At first glance, Hillcrest, a neighborhood in San Diego, has a lot in common with Laguna. It’s a bohemian village, known for artists, funky shops and great restaurants. It also is known as the gay part of town; many establishments boast rainbow flags, and the city hosts regular gay events. It held its first gay pride parade in the 1970s. The community also supports gay-friendly businesses with a directory.
Hillcrest Town Council Chairman Luke Terpstra said “from the get-go,” the residents found it important to elect gay members to the San Diego City Council, where they are represented by District 3 member Todd Gloria. Although real estate is pricy in Hillcrest, Terpstra said the gay community will find a way to afford an area where they feel welcome.
Audrey Prosser, a Laguna resident and LGBT activist, looks at places like Hillcrest, Long Beach and Provincetown, R.I., as examples of cities “tapping the gay dollar.” She wants to plan gay weekends or weeks in Laguna.
Laguna Councilman Steve Dicterow said he’s supportive of gay pride events in town but thinks it’s in the hands of local organizations, not city officials.
“I don’t look at Laguna as being straight-friendly or gay-friendly. We are everything-friendly,” Dicterow said. “If they want to have gay pride weekend events, I’ll be the first one in line to be there.”
When asked whether the Laguna Beach Visitors & Conference Bureau and the Chamber of Commerce should be looking into it, Dicterow responded: “Absolutely, they should.”
There might not be a gay pride parade or gay bars, but some say that doesn’t mean the gay community has left Laguna.
The community is just different, said Club Bounce bartender Michael Witkowski. There’s no need for gay establishments with the normalization of gay culture.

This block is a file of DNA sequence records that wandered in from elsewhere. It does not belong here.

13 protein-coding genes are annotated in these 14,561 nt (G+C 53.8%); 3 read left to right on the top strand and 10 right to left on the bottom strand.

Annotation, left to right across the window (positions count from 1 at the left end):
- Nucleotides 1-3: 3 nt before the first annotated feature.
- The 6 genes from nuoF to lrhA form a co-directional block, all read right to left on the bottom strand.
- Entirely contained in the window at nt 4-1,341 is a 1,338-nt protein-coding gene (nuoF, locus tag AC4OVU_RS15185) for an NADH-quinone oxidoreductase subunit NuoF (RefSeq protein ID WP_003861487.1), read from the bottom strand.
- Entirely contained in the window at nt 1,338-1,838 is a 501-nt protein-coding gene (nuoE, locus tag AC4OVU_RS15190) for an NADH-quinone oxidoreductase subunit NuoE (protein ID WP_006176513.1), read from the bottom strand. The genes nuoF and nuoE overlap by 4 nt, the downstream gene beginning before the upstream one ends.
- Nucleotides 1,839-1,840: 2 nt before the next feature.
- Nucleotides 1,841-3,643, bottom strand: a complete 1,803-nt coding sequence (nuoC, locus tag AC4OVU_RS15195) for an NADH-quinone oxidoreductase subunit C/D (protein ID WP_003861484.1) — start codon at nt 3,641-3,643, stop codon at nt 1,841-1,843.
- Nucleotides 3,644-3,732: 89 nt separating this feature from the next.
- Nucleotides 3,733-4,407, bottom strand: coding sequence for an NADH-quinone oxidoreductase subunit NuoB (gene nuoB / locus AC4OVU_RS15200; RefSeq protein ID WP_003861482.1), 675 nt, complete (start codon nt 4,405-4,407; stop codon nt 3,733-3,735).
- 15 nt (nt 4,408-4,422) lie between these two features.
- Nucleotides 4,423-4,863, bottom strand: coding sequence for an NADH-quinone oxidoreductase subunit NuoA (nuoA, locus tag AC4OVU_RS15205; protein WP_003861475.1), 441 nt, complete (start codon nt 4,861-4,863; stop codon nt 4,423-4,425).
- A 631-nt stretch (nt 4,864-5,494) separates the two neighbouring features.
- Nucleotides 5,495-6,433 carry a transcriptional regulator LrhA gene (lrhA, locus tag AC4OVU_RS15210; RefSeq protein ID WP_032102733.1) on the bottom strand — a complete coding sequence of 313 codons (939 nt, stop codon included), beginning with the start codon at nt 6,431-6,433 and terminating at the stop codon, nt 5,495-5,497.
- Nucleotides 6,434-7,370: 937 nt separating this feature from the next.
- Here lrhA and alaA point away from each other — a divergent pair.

The reversal of the Defense of Marriage Act also marks an increasing tourism market in the LGBT community: weddings.
‘In Touch’ recently had seven pages on gay weddings in Palm Springs,” Freeman said.
“It had a Post-it note on Laguna.”
North along I-405, the Long Beach Gay and Lesbian Chamber of Commerce shifted to focus on publicizing its wedding vendors to get the city known as a destination, Board President Laura Lara said.
Look at the beaches any day and see plenty of couples lured to Laguna as a romantic spot for engagement or wedding photos, Councilwoman Toni Iseman said.
The Laguna Chamber of Commerce agreed that the market isn’t being tapped in town, but the question is, who starts the conversation?
“I’m not sure who. … Should it be the visitors bureau? Should they be the ones doing the mar-keting?” Kristine Thalman, executive director of the chamber, asked.
The chamber gets direction from its board and chamber members, she said. Gay-friendly establishments such as ReMark’s, the Koffee Klatch and Club Bounce are not chamber members.
Judy Bijlani, president of the Laguna Beach Visitors & Conference Bureau, said it doesn’t specifically target the gay community; it markets to the community the same way it markets to the rest of the general population, with “mass media marketing” in magazines, newspapers and on television.
“We’re ‘gay-friendly,’ but I don’t see any signs of it. I don’t see any signs at the visitors bureau. I don’t see any signs at the Chamber of Commerce,” Prosser said.
Laguna Beach was one of the first cities to file an amicus brief opposing Proposition 8, Prosser pointed out. Thousands marched through the city after the proposition passed in a demonstration organized by Prosser.
“We were progressive then,” she said. “Let’s do it again.”